This Friday’s employment report took on some additional importance last week as the Fed reminded markets that they remained focused on incoming data for guiding their decision regarding a rate hike in December.  Last week’s policy statement was interpreted as more hawkish, since it referred to monitoring data for determining a rate hike “at its next meeting.”  Some interpreted the mention of the specific calendar date as an indication of greater hawkishness, after several weeks of increasing speculation that a rate hike would be pushed further out into 2016.  The Fed’s posture seems to lean in the opposite direction of the European Central Bank (ECB), who recently indicated a willingness to pursue even more accommodative quantitative easing (QE) policies.

The October employment report takes on some greater significance than normal in this context.  To the extent that a date is highlighted on the calendar and the decision to raise or not is a function of “incoming data,” the October employment report is one of the few remaining key inputs.  According to Bloomberg, analysts expect an increase of 182,000 net new jobs and a fall in the unemployment rate to 5% from 5.1%.  As for wages, the data is expected to support the idea that hourly earnings are growing at roughly 2% on an annualized basis and hours worked are increasing roughly 1% on an annualized basis.  Taken together, this implies roughly a 3% growth rate in wages and salaries.  The overall growth in employment should be near 2% (chart below), well above the 1% “stall speed” that we’ve seen as a tipping point for prior recessions.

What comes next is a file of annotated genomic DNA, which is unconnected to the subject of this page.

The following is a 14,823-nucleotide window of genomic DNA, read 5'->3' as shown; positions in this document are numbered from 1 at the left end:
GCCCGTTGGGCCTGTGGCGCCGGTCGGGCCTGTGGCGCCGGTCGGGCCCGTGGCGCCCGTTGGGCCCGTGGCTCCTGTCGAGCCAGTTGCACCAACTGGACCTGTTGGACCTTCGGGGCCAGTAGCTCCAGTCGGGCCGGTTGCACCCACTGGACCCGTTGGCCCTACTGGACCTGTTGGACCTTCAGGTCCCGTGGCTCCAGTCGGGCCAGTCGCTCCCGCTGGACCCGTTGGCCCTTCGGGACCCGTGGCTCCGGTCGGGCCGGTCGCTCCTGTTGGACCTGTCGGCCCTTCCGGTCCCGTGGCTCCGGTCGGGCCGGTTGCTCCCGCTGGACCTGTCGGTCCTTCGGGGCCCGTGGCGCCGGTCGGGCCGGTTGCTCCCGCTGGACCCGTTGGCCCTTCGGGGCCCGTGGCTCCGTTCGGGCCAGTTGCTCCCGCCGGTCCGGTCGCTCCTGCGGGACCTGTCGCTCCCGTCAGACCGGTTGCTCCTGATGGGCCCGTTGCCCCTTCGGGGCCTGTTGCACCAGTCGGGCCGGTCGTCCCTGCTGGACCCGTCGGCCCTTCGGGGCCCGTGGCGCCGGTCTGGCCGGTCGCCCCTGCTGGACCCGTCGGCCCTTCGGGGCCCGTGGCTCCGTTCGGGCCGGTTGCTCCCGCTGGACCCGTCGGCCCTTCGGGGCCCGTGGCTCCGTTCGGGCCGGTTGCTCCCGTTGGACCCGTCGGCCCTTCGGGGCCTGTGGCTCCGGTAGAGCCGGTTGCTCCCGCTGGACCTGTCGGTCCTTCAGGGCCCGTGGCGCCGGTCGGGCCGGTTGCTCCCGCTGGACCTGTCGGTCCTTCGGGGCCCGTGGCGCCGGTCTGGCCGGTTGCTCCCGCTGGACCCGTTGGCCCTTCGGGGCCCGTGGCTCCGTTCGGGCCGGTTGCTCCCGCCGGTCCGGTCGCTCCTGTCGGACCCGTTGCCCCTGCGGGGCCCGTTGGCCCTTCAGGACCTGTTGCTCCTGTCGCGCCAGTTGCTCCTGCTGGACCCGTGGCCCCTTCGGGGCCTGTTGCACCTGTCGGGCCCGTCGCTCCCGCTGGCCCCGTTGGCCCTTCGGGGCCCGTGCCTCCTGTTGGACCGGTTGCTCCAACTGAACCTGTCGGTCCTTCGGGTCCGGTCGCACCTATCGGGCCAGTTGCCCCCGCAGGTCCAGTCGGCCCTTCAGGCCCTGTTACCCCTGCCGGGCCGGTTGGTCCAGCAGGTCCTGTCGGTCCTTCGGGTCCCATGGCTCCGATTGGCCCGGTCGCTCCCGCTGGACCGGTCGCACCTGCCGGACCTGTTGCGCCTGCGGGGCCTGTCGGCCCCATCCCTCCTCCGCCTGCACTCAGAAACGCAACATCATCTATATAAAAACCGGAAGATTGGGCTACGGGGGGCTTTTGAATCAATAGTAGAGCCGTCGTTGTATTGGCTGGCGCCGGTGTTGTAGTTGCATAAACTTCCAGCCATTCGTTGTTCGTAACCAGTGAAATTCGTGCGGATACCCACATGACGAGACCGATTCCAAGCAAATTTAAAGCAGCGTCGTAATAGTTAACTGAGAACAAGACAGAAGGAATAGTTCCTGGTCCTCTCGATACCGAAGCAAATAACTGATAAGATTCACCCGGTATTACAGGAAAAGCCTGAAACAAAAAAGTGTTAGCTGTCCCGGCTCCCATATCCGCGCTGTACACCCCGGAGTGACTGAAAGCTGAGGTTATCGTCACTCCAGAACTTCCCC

Payroll Growth

Beyond the payroll report, we are also supposed to get a host of purchasing manager survey data.  The October manufacturing Purchasing Managers’ Index (PMI) is likely to come in soft.  The index has been trending down from near 55 at the start of the year toward 50 currently (50 is the approximate dividing line between expansion and contraction for the index).  Some overhang of inventory, soft demand from overseas, and a strong dollar are all weighing on manufacturing this year.  At the same time, we should get some additional data showing that unit labor costs are up just over 2% this year while productivity growth is near 0%.  This has negative implications for profit growth.

We continue to look for a pickup in activity.  There is some speculation that further easing from Europe or China may provide a catalyst in the months ahead.  For now, we are maintaining a realistic view on returns.  Several years of outsized gains in equity markets have helped to catapult U.S. household’s net worth to over $85 trillion from $55 trillion at the bottom in 2009 and $68 trillion before the start of the financial crisis.  Looking forward, we see positive returns over the long haul, but lower than what we’ve experienced in recent years.

Asset Allocation Portfolio Posture